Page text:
The new curriculum guideline for the teaching of kokugo stipulates that the “traditional language and culture” should be intensively taught in the program of the subject. I fear that this way of teaching is apt to be nationalistic as pupils at some elementary schools are allegedly made to recite Kojiki like the recitation of the imperial rescript on education in the prewar period. But the ancient myths cannot be contained in the “traditional language and culture” defined by the Education Ministry. They are not the mere cultural heritages but the dynamic texts that never cease to change. To demonstrate it this paper will shed a new light on Yamato-Takeru, one of the familiar mythical figures in textbooks, from a female viewpoint.
In the teaching of classical works it is important to use teaching materials in a more interrelated way. By this means kokugo teachers can lead their students to more systematically learn classical literature. As I will report in this paper, I teach the literary works of the Heian Period in a historical and cultural perspective so that students can read them not fragmentarily but contextually.
In response to the new curriculum guideline for the teaching of kokugo that puts an emphasis on the “traditional language and culture,” how do we as teachers treat classical works in our class? In the subject classical texts are often taught in the same way modern ones are, but they have their peculiar formal and interpretative rules that have been conventionally established. Thus it is necessary to learn the formal and historical aspects of classical works like waka poems in the classroom.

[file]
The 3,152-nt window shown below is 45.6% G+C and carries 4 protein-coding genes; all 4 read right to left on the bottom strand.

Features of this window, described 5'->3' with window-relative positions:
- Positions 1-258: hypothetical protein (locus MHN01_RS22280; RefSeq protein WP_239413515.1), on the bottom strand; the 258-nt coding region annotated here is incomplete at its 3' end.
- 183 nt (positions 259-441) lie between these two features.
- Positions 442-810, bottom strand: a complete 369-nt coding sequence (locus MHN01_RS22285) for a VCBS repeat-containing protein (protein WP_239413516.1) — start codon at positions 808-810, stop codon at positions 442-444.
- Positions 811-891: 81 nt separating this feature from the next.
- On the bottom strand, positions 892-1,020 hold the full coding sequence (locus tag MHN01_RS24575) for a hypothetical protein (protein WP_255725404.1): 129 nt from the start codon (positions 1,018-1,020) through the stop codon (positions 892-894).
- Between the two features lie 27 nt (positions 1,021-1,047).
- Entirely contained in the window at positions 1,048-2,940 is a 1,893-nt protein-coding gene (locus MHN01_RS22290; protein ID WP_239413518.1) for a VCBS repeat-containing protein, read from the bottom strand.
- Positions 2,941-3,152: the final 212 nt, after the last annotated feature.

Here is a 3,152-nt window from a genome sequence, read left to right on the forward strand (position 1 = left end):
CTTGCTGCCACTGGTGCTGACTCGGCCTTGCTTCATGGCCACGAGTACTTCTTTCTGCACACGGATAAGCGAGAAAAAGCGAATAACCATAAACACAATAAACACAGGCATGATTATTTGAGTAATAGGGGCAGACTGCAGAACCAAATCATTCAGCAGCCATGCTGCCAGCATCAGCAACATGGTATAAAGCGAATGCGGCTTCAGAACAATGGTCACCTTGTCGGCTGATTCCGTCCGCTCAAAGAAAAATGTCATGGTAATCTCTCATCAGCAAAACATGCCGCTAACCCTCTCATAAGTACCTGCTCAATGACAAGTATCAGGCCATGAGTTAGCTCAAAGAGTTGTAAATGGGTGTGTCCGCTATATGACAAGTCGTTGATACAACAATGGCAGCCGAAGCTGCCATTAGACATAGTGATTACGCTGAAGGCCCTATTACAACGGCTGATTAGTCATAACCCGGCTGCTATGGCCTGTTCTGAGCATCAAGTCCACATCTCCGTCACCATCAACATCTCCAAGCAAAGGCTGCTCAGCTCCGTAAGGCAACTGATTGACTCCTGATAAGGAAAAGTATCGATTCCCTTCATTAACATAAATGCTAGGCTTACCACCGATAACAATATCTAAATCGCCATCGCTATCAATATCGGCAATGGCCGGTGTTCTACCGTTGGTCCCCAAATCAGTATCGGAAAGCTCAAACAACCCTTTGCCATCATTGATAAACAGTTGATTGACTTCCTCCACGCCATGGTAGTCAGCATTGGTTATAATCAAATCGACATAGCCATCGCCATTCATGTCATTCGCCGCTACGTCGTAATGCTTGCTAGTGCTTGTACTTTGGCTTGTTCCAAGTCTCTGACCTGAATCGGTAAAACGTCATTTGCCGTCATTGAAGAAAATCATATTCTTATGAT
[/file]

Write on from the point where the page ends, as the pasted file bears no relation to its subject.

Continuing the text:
Ōgai Mori's “Maihime” is a standard story in the teaching of kokugo at high schools; indeed even now it is reprinted in thirteen different textbooks. In the classroom, however, it has been still read as a story about the awakening and failure of modern ego, regardless of the fact that there are a great variety of interpretations made of the text in studies on modern literature. Thus this paper will give an alternative way of reading it by focusing on the narrator's unconscious in the note of his separation from Elise at the port of Saigon.
How can kokugo teachers convey the actualities of war to students in class? What kind of teaching materials is most useful for eliciting imaginative responses from them? In an attempt to give some answer to these questions, I use Sakatoshi Yonekura's picture book Otona-ni-narenakatta-otoutotachi-ni as a textbook for my class. In the story a boy says “Beautiful,” when he sees B-29s which killed his younger brother in the air raid. His embarrassing remark seems to give realistic expression to the cruelty of war. Through such representations of air raids in fiction as well as the historical records and personal testaments of them, we may have a glimpse of how the people actually experienced the war.
Although literary works play an important educational role in the teaching of kokugo, they are only part of the subject in which other teaching materials are provided for learning the Japanese language. For the reason literary texts are sometimes used as a mere tool for the improvement of literacy. In some cases they may be even “bowdlerized” for the educational purpose. In this paper I will consider such a problematic treatment of literature in the subject.